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Man swallows dentures: dentures found in his throat 8 days after surgery



According to the British Medical Journal, the partial prostheses of a 72-year-old man got stuck in his throat during surgery and remained there for eight days. According to a new report published on Monday, he went to the emergency room after having difficulty swallowing and coughing up blood.

Doctors diagnosed him with pneumonia and sent him home with antibiotics and steroids. Another trip to the hospital to discover the underlying problem. Studies have shown that the man had dentures consisting of a metal roof and three artificial teeth stuck on his throat.

According to a British study, the man believed his dentures were lost when he was in hospital for a minor surgery because of a harmless lump more than a week earlier. After removing the prostheses, he remained in the hospital for six days and suffered several more complications before healing.

dentures.jpg "height =" 520 "width =" 620 "class =" lazyload "data-srcset =" https://cbsnews3.cbsistatic.com/hub/i/r/2019/08/13/3bf5ff6d-2dcd- 44e5-b997-94c3c4f9aa34 / thumbnail / 620x520 / 8eaf94ad12dcc218fbb22dfc4fe0e028 / dentures.jpg 1x, https://cbsnews1.cbsistatic.com/hub/i/r/2019/08/13/3bf5ff6d-2666c4c447a34 .jpg 2x "srcset =" data: image / svg + xml,% 3Csvg% 20xmlns% 3D & # 39; http% 3A% 2F% 2Fwww.w3.org% 2F2000% 2Fsvg & # 39;% 20B% 200% 20620% 20520 & # 39;% 2F% 3E "/></span><figcaption class=It was found that the prosthesis of a 72-year-old man got stuck in his throat.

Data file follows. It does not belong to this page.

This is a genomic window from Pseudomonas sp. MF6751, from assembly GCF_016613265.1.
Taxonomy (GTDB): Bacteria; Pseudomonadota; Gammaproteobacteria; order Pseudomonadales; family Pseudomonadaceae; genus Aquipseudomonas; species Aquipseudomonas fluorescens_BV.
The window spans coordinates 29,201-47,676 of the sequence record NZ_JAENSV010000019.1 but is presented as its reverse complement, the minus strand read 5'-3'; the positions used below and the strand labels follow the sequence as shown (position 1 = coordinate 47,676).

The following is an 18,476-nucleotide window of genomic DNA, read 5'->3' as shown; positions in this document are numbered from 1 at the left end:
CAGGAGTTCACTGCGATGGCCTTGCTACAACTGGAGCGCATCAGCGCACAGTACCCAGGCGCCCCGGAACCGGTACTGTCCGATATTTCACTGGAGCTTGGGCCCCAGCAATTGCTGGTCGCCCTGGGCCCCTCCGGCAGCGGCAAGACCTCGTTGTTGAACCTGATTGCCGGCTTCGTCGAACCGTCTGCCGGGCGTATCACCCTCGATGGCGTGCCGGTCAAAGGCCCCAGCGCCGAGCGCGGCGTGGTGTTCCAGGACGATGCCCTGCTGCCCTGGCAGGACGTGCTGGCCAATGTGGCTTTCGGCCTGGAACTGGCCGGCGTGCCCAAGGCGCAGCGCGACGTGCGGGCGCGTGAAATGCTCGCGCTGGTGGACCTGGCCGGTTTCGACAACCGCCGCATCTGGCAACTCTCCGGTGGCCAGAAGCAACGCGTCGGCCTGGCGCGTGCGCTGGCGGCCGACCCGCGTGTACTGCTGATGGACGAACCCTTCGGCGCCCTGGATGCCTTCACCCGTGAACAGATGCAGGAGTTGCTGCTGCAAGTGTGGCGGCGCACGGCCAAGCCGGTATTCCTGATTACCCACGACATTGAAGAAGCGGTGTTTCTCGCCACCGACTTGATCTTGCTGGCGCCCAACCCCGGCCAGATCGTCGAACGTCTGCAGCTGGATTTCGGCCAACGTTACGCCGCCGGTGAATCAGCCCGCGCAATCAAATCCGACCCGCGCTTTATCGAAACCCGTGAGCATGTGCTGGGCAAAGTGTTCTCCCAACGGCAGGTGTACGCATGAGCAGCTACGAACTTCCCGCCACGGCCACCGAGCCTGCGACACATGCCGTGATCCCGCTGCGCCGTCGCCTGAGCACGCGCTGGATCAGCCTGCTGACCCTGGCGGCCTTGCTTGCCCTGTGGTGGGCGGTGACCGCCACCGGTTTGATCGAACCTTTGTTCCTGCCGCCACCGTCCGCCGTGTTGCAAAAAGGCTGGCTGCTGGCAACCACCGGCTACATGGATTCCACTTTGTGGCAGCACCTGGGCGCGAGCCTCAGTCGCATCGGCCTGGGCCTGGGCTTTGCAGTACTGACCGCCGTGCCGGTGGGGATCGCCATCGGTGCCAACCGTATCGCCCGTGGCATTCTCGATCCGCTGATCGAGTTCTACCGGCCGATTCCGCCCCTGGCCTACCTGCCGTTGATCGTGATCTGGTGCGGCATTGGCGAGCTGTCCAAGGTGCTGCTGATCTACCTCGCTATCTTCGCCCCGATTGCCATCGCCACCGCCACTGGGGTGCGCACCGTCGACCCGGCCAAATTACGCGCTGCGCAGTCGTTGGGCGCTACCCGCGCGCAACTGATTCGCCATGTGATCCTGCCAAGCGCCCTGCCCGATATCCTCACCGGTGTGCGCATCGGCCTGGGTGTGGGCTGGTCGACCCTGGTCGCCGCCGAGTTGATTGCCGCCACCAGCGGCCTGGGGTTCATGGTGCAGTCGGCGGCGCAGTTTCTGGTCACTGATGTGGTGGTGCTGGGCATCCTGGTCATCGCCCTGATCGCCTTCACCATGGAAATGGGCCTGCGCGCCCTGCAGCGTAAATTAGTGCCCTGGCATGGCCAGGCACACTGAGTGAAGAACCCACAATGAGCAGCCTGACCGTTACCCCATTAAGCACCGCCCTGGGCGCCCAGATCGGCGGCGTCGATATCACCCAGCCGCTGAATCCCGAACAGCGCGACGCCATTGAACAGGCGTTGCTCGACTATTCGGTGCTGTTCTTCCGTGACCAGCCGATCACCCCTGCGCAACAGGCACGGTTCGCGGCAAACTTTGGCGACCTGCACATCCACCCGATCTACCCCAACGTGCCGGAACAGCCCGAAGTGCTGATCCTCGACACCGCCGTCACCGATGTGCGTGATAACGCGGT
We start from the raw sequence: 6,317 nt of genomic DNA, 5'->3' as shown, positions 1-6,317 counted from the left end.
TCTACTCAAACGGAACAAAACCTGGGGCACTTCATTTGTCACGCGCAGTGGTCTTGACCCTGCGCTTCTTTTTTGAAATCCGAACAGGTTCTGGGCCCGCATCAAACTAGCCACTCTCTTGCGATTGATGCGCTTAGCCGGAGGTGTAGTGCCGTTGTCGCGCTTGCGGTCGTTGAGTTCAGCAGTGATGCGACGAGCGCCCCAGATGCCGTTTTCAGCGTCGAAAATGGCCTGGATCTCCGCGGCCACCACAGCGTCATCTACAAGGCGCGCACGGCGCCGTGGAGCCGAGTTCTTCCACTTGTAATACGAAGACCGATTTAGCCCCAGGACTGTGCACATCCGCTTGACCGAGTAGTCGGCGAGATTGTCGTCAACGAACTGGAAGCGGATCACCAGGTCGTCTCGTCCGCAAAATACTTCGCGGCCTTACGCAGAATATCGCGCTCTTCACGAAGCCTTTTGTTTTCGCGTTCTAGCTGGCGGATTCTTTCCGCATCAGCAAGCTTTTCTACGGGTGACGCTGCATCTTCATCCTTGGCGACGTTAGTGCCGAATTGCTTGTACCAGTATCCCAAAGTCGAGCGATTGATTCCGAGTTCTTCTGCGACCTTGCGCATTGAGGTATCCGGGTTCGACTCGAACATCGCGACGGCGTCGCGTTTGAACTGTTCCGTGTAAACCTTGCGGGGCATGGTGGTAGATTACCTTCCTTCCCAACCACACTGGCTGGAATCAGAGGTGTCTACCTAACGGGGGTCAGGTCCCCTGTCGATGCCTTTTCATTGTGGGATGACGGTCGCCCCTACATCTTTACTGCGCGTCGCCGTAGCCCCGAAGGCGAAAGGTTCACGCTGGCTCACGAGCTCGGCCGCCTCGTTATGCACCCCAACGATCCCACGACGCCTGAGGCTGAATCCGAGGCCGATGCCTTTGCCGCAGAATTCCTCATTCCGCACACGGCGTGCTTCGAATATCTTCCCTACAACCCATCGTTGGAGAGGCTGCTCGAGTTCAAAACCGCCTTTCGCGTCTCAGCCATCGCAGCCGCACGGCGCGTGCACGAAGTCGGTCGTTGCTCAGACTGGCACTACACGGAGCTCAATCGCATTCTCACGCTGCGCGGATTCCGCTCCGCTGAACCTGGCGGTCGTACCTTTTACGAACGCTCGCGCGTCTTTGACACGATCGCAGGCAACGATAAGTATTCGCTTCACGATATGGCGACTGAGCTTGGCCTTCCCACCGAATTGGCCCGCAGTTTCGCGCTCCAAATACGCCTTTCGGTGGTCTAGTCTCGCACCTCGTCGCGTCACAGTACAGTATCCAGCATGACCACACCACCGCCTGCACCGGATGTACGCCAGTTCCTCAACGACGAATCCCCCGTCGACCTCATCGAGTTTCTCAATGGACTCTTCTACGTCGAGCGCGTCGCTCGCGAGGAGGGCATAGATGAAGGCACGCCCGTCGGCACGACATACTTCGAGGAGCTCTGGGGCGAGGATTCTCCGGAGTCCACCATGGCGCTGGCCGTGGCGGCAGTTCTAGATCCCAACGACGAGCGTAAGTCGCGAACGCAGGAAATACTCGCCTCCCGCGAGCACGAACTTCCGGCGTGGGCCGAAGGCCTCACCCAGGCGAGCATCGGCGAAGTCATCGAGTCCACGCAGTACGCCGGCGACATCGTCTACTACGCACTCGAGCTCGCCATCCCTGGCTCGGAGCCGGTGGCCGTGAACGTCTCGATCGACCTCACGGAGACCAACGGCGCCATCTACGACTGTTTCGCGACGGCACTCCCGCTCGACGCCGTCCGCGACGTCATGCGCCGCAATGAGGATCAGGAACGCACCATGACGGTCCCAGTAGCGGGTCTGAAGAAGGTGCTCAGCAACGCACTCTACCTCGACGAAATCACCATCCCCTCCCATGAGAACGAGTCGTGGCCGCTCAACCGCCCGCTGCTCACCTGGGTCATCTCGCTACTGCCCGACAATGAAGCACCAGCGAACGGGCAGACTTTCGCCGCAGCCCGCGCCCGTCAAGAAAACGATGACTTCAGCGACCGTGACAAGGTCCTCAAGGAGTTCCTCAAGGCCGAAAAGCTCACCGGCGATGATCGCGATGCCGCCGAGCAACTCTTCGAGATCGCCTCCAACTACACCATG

British Medical Journal


Misfortune indicates the danger of leaving the prosthesis in the patient's mouth during anesthesia.

"There are no national guidelines on how to handle dentures during anesthesia, but it is known that leaving dentures during ventilating the mask-bag allows for better sealing during induction (when administering anesthesia) and therefore many hospitals allow dentures to be removed immediately prior to intubation (when the tube will be inserted into the airways to facilitate breathing), "wrote study lead author Dr Harriet A Cunniffe, an otolaryngologist at James Paget University Hospital in the UK

"In addition to reminding us of the risk of leaving the prosthesis during induction of anesthesia … this case also highlights a number of important learning points," explained Cunniffe.

Cunniffe urged doctors to "always listen to the patient" and not rely so much on imaging and laboratory tests.


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